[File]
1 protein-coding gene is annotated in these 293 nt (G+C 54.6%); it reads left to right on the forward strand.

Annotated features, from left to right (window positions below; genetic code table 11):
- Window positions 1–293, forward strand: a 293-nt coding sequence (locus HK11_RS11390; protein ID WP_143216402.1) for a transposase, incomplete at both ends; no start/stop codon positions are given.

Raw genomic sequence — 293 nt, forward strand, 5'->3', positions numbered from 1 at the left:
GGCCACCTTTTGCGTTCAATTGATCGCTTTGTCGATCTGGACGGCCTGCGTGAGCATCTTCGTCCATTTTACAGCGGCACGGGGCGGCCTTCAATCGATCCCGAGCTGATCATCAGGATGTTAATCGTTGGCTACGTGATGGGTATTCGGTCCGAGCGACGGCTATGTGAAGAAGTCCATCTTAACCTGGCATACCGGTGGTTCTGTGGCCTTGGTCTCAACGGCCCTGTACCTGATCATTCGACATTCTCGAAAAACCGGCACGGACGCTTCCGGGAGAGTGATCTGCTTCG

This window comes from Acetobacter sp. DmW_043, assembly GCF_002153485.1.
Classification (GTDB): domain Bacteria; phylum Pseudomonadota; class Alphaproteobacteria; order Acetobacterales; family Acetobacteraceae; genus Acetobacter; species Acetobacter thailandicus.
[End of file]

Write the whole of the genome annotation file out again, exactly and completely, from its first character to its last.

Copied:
1 protein-coding gene is annotated in these 293 nt (G+C 54.6%); it reads left to right on the forward strand.

Annotated features, from left to right (window positions below; genetic code table 11):
- Window positions 1–293, forward strand: a 293-nt coding sequence (locus HK11_RS11390; protein ID WP_143216402.1) for a transposase, incomplete at both ends; no start/stop codon positions are given.

Raw genomic sequence — 293 nt, forward strand, 5'->3', positions numbered from 1 at the left:
GGCCACCTTTTGCGTTCAATTGATCGCTTTGTCGATCTGGACGGCCTGCGTGAGCATCTTCGTCCATTTTACAGCGGCACGGGGCGGCCTTCAATCGATCCCGAGCTGATCATCAGGATGTTAATCGTTGGCTACGTGATGGGTATTCGGTCCGAGCGACGGCTATGTGAAGAAGTCCATCTTAACCTGGCATACCGGTGGTTCTGTGGCCTTGGTCTCAACGGCCCTGTACCTGATCATTCGACATTCTCGAAAAACCGGCACGGACGCTTCCGGGAGAGTGATCTGCTTCG

This window comes from Acetobacter sp. DmW_043, assembly GCF_002153485.1.
Classification (GTDB): domain Bacteria; phylum Pseudomonadota; class Alphaproteobacteria; order Acetobacterales; family Acetobacteraceae; genus Acetobacter; species Acetobacter thailandicus.